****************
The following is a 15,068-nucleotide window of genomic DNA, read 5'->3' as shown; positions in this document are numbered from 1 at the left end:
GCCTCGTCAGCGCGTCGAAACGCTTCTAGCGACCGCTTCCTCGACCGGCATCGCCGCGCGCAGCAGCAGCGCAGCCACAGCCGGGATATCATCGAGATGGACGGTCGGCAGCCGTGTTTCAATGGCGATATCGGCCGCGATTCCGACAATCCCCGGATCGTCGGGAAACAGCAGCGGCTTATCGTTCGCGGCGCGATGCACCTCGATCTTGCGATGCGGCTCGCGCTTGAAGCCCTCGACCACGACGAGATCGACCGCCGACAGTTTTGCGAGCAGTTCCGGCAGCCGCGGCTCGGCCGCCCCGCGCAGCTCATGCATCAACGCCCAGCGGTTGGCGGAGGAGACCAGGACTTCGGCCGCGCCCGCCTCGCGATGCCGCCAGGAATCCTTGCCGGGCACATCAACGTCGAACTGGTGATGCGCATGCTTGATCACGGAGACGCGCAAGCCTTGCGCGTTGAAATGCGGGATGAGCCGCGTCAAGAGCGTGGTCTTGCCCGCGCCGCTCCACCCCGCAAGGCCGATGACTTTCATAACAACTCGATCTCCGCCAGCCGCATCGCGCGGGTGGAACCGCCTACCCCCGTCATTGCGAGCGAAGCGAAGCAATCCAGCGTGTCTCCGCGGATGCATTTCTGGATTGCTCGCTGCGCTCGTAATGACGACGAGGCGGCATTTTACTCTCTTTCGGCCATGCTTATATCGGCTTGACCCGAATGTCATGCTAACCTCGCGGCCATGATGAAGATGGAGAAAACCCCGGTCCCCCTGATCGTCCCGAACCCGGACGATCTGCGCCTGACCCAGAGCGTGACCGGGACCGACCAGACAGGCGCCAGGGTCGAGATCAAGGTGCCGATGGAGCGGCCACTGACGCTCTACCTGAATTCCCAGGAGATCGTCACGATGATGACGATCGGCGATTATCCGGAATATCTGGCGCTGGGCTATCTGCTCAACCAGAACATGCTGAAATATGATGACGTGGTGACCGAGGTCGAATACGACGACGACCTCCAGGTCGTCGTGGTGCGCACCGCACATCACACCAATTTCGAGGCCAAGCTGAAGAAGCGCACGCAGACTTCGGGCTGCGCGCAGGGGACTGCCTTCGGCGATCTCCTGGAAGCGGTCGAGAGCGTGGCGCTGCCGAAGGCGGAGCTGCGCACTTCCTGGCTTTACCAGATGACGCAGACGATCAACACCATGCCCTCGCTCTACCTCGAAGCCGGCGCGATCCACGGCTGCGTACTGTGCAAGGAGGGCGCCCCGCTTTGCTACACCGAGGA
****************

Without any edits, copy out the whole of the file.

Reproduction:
The following is a 15,068-nucleotide window of genomic DNA, read 5'->3' as shown; positions in this document are numbered from 1 at the left end:
GCCTCGTCAGCGCGTCGAAACGCTTCTAGCGACCGCTTCCTCGACCGGCATCGCCGCGCGCAGCAGCAGCGCAGCCACAGCCGGGATATCATCGAGATGGACGGTCGGCAGCCGTGTTTCAATGGCGATATCGGCCGCGATTCCGACAATCCCCGGATCGTCGGGAAACAGCAGCGGCTTATCGTTCGCGGCGCGATGCACCTCGATCTTGCGATGCGGCTCGCGCTTGAAGCCCTCGACCACGACGAGATCGACCGCCGACAGTTTTGCGAGCAGTTCCGGCAGCCGCGGCTCGGCCGCCCCGCGCAGCTCATGCATCAACGCCCAGCGGTTGGCGGAGGAGACCAGGACTTCGGCCGCGCCCGCCTCGCGATGCCGCCAGGAATCCTTGCCGGGCACATCAACGTCGAACTGGTGATGCGCATGCTTGATCACGGAGACGCGCAAGCCTTGCGCGTTGAAATGCGGGATGAGCCGCGTCAAGAGCGTGGTCTTGCCCGCGCCGCTCCACCCCGCAAGGCCGATGACTTTCATAACAACTCGATCTCCGCCAGCCGCATCGCGCGGGTGGAACCGCCTACCCCCGTCATTGCGAGCGAAGCGAAGCAATCCAGCGTGTCTCCGCGGATGCATTTCTGGATTGCTCGCTGCGCTCGTAATGACGACGAGGCGGCATTTTACTCTCTTTCGGCCATGCTTATATCGGCTTGACCCGAATGTCATGCTAACCTCGCGGCCATGATGAAGATGGAGAAAACCCCGGTCCCCCTGATCGTCCCGAACCCGGACGATCTGCGCCTGACCCAGAGCGTGACCGGGACCGACCAGACAGGCGCCAGGGTCGAGATCAAGGTGCCGATGGAGCGGCCACTGACGCTCTACCTGAATTCCCAGGAGATCGTCACGATGATGACGATCGGCGATTATCCGGAATATCTGGCGCTGGGCTATCTGCTCAACCAGAACATGCTGAAATATGATGACGTGGTGACCGAGGTCGAATACGACGACGACCTCCAGGTCGTCGTGGTGCGCACCGCACATCACACCAATTTCGAGGCCAAGCTGAAGAAGCGCACGCAGACTTCGGGCTGCGCGCAGGGGACTGCCTTCGGCGATCTCCTGGAAGCGGTCGAGAGCGTGGCGCTGCCGAAGGCGGAGCTGCGCACTTCCTGGCTTTACCAGATGACGCAGACGATCAACACCATGCCCTCGCTCTACCTCGAAGCCGGCGCGATCCACGGCTGCGTACTGTGCAAGGAGGGCGCCCCGCTTTGCTACACCGAGGA